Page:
The above SELECT query has a global hint which specifies an INDEX Scan for table student which is referenced in view V1, which in turn is referenced in view v2. If I had used

/*+ INDEX(students students_n01)*/,

the optimizer would have ignored the hint as the STUDENTS table is not present in the FROM clause of the statement block.


1. In case of a UNION or UNION ALL in the view referenced by a GLOBAL HINT, the hint is applied to the first statement branch that contains the hinted table.

2. The global hint syntax also applies to un-mergeable views.

All you need to know about Execution Plans -I

This article will cover all that you need to know about execution plans in order to do SQL tuning. As this is a vast topic (believe me), I will cover this in a series of articles.

Whenever I have a SQL which is running long, the first step I do is to obtain an execution plan. An Execution plan lists out the steps taken by Oracle to execute a SQL statement. It will give you details about ordering, access method, join methods, data operation involved, optimization, cardinalities. This is one torch which will show you the path 95% of times.

There are 3 main ways in which once can get an execution plan for a SQL. They are given below:

  1. Using “explain plan” statement.
  2. Using the oracle provided dynamic performance views.
  3. Enable Trace / Autotrace.

Explain Plan statement

The Explain Plan statement shows the execution plan chosen by oracle for SQL statements (SELECT, UPDATE, INSERT or DELETE).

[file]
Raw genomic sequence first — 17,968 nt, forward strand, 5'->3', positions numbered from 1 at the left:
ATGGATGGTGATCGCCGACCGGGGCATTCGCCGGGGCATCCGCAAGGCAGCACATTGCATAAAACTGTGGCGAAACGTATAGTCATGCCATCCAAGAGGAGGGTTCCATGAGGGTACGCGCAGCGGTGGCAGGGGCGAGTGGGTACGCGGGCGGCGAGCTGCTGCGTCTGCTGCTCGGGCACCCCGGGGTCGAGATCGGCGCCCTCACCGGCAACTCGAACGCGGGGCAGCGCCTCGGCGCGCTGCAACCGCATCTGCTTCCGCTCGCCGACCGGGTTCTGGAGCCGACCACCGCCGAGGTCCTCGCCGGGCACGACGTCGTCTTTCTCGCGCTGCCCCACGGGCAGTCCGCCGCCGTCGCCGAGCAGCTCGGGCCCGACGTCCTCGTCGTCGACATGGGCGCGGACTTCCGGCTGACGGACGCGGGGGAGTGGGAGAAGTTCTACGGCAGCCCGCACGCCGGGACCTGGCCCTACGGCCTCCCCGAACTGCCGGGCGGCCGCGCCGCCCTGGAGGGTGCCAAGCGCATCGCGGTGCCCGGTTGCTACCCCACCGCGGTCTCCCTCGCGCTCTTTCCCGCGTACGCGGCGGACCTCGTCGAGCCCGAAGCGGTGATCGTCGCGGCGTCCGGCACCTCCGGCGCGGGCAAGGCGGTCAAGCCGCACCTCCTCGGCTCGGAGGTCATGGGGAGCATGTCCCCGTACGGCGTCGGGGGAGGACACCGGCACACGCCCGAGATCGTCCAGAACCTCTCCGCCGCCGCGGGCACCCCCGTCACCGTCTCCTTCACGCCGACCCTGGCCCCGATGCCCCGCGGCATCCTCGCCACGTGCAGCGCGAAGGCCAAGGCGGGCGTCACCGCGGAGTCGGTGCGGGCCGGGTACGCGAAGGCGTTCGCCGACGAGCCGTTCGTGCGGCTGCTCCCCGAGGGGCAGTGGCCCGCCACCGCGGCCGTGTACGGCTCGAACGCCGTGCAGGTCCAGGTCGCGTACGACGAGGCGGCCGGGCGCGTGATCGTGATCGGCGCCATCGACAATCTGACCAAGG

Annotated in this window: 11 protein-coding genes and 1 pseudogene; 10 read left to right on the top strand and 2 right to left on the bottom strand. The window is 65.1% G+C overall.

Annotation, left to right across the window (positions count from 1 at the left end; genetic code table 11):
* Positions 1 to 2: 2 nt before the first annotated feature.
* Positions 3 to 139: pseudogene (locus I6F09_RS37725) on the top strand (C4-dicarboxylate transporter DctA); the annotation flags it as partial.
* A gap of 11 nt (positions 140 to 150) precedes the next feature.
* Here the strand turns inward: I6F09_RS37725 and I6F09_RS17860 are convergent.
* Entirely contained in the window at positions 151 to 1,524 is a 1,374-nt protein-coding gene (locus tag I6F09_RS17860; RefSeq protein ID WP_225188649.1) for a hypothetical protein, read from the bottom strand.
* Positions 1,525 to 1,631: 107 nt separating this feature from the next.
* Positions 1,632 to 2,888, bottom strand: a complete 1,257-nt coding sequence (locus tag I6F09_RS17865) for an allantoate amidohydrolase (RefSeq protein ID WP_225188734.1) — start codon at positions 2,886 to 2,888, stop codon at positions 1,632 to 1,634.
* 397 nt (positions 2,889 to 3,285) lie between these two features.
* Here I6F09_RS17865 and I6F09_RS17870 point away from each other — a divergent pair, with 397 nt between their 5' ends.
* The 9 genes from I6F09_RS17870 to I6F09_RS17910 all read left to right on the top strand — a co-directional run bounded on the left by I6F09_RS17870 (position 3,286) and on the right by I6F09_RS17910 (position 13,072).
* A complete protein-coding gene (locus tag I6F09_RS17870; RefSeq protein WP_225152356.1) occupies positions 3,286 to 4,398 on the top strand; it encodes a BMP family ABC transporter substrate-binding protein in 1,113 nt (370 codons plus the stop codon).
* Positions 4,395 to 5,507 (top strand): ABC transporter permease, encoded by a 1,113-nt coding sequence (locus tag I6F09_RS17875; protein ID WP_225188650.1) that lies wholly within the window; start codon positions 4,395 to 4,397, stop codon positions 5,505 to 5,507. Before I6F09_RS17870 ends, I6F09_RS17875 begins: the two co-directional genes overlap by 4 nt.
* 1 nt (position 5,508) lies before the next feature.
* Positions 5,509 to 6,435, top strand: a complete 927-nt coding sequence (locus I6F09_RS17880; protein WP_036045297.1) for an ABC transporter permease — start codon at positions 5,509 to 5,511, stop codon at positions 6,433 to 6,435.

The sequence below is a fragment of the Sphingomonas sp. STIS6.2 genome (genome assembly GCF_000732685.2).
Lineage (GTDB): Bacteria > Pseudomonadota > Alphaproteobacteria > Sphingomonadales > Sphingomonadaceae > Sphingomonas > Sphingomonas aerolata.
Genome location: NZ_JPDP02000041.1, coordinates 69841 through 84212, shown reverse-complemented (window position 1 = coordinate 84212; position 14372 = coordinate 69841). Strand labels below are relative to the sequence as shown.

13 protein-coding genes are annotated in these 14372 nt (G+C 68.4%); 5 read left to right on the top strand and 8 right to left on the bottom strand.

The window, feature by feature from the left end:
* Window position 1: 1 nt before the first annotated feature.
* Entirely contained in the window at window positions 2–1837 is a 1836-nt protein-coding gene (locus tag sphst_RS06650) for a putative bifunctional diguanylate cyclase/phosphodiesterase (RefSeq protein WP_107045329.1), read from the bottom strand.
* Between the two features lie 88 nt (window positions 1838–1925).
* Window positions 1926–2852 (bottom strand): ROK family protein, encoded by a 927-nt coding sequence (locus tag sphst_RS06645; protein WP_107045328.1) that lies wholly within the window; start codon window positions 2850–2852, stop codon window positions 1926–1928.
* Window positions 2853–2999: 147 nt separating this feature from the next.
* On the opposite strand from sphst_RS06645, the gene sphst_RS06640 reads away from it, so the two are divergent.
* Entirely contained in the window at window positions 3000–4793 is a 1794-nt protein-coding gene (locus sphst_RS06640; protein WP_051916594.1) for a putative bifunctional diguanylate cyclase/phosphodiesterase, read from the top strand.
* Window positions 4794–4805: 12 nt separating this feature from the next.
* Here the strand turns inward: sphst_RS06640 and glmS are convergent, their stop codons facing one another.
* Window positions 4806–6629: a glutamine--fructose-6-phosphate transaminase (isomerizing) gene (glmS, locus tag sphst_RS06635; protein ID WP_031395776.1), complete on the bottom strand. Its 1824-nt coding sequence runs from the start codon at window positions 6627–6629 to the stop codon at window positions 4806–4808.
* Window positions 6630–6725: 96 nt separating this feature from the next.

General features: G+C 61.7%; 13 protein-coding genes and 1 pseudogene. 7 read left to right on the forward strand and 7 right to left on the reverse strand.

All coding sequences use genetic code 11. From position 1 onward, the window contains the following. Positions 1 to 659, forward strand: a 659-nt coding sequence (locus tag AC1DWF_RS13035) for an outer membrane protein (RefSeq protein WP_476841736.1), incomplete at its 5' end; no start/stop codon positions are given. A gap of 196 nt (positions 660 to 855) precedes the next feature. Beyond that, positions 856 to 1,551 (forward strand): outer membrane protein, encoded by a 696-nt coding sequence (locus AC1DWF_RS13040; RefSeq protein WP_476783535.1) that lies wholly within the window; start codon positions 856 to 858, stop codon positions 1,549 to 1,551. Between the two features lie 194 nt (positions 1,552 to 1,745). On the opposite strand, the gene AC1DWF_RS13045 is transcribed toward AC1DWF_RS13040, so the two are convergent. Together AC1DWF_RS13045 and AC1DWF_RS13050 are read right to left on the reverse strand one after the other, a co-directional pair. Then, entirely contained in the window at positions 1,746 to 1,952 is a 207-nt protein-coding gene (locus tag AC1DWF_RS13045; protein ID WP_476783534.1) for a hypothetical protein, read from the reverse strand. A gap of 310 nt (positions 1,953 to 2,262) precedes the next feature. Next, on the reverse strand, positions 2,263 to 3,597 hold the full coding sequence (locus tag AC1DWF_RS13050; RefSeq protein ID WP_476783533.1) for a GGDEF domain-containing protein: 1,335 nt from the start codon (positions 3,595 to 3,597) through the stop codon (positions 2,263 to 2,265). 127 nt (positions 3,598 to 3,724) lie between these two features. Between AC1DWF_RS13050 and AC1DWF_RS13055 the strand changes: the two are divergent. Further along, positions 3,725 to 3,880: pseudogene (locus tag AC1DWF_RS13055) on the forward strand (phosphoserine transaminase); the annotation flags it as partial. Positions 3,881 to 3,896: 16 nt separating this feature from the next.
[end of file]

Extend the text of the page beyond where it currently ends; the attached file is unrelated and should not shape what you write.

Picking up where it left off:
1. You should have a plan table which will hold the o/p of this statement. You can create one using the script $ORACLE_HOME/rdbms/admin/utlxplan.sql if you wish to create separate plan table for the resources, you can edit this and create multiple tables.
  2. You should be able to execute the SQL for which you are trying to obtain the explain plan. If your SQL contains views, then you must have sufficient privileges in the underlying tables and view. In many cases you may be able to execute a select on a view but not an explain plan. This is because your user id does not have the execute privileges on the underlying tables.


The syntax for this is shown below (ref: Oracle Document)


  1. Using all the above cases:
INTO my_plan_table
SELECT employee_name, department, salary FROM employee WHERE salary > 10000;
  1. You may use the default plan table in Oracle; In that case you can do away with the INTO clause.
  2. SET STATEMENT_ID is requires when many people are using the same plan table. The statement ids will help you differentiate your plan from others.

In my case, I am the only guy working on tuning and I use

SELECT employee_name, department, salary FROM employee WHERE salary > 10000;

Displaying the plan

  1. To retrieve the plan from the plan table you can use a simple query like
Select * from plan_table where statement_id = ‘plan1’;
  1. You may also make use of the display function in the  dbms_xplan package to display the plan. This will retrieve the latest plan in the plan table:
Select * from table(dbms_xplan.display);
  1. You may also construct a SQL to retrieve rows from your custom plan table. I use the one shown below:
SELECT     ID, parent_id,
LPAD (' ', LEVEL - 1) || operation || ' ' || options operation,
object_name, NVL (BYTES, 0) BYTES,
        WHEN cardinality > 1000000
        THEN    TO_CHAR (TRUNC (cardinality / 1000000))|| 'M'
        WHEN cardinality > 1000
        THEN TO_CHAR (TRUNC (cardinality / 1000)) || 'K'
        ELSE cardinality || ''
    END no_of_rows,
        WHEN COST > 1000000
        THEN TO_CHAR (TRUNC (COST / 1000000)) || 'M'
        WHEN COST > 1000
        THEN TO_CHAR (TRUNC (COST / 1000)) || 'K'   
        ELSE COST || ''